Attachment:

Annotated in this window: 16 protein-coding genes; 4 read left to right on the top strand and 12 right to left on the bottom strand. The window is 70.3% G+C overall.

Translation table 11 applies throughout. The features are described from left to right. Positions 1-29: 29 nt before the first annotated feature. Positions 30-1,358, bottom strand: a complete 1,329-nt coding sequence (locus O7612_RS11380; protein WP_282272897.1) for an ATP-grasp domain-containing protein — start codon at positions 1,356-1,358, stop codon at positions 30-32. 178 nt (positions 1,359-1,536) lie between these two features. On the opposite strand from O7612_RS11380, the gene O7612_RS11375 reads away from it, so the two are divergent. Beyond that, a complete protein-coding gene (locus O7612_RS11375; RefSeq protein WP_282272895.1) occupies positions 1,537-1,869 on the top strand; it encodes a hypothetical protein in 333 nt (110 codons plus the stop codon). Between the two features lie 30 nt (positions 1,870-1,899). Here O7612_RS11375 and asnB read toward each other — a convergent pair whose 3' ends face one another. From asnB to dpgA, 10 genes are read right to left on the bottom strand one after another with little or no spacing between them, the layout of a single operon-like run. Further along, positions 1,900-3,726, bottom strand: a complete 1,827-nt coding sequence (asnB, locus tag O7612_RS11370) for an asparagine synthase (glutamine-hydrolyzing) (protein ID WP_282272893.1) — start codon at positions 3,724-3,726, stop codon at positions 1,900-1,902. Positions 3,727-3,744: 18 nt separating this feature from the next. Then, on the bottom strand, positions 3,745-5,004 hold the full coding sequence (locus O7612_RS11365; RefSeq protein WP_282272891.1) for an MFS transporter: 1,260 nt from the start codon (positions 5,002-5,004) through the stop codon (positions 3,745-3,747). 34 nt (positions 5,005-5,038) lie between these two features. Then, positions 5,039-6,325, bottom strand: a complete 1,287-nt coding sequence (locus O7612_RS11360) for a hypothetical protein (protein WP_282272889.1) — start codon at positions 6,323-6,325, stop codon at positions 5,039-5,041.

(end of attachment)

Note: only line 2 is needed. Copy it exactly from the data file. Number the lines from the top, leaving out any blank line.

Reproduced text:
Translation table 11 applies throughout. The features are described from left to right. Positions 1-29: 29 nt before the first annotated feature. Positions 30-1,358, bottom strand: a complete 1,329-nt coding sequence (locus O7612_RS11380; protein WP_282272897.1) for an ATP-grasp domain-containing protein — start codon at positions 1,356-1,358, stop codon at positions 30-32. 178 nt (positions 1,359-1,536) lie between these two features. On the opposite strand from O7612_RS11380, the gene O7612_RS11375 reads away from it, so the two are divergent. Beyond that, a complete protein-coding gene (locus O7612_RS11375; RefSeq protein WP_282272895.1) occupies positions 1,537-1,869 on the top strand; it encodes a hypothetical protein in 333 nt (110 codons plus the stop codon). Between the two features lie 30 nt (positions 1,870-1,899). Here O7612_RS11375 and asnB read toward each other — a convergent pair whose 3' ends face one another. From asnB to dpgA, 10 genes are read right to left on the bottom strand one after another with little or no spacing between them, the layout of a single operon-like run. Further along, positions 1,900-3,726, bottom strand: a complete 1,827-nt coding sequence (asnB, locus tag O7612_RS11370) for an asparagine synthase (glutamine-hydrolyzing) (protein ID WP_282272893.1) — start codon at positions 3,724-3,726, stop codon at positions 1,900-1,902. Positions 3,727-3,744: 18 nt separating this feature from the next. Then, on the bottom strand, positions 3,745-5,004 hold the full coding sequence (locus O7612_RS11365; RefSeq protein WP_282272891.1) for an MFS transporter: 1,260 nt from the start codon (positions 5,002-5,004) through the stop codon (positions 3,745-3,747). 34 nt (positions 5,005-5,038) lie between these two features. Then, positions 5,039-6,325, bottom strand: a complete 1,287-nt coding sequence (locus O7612_RS11360) for a hypothetical protein (protein WP_282272889.1) — start codon at positions 6,323-6,325, stop codon at positions 5,039-5,041.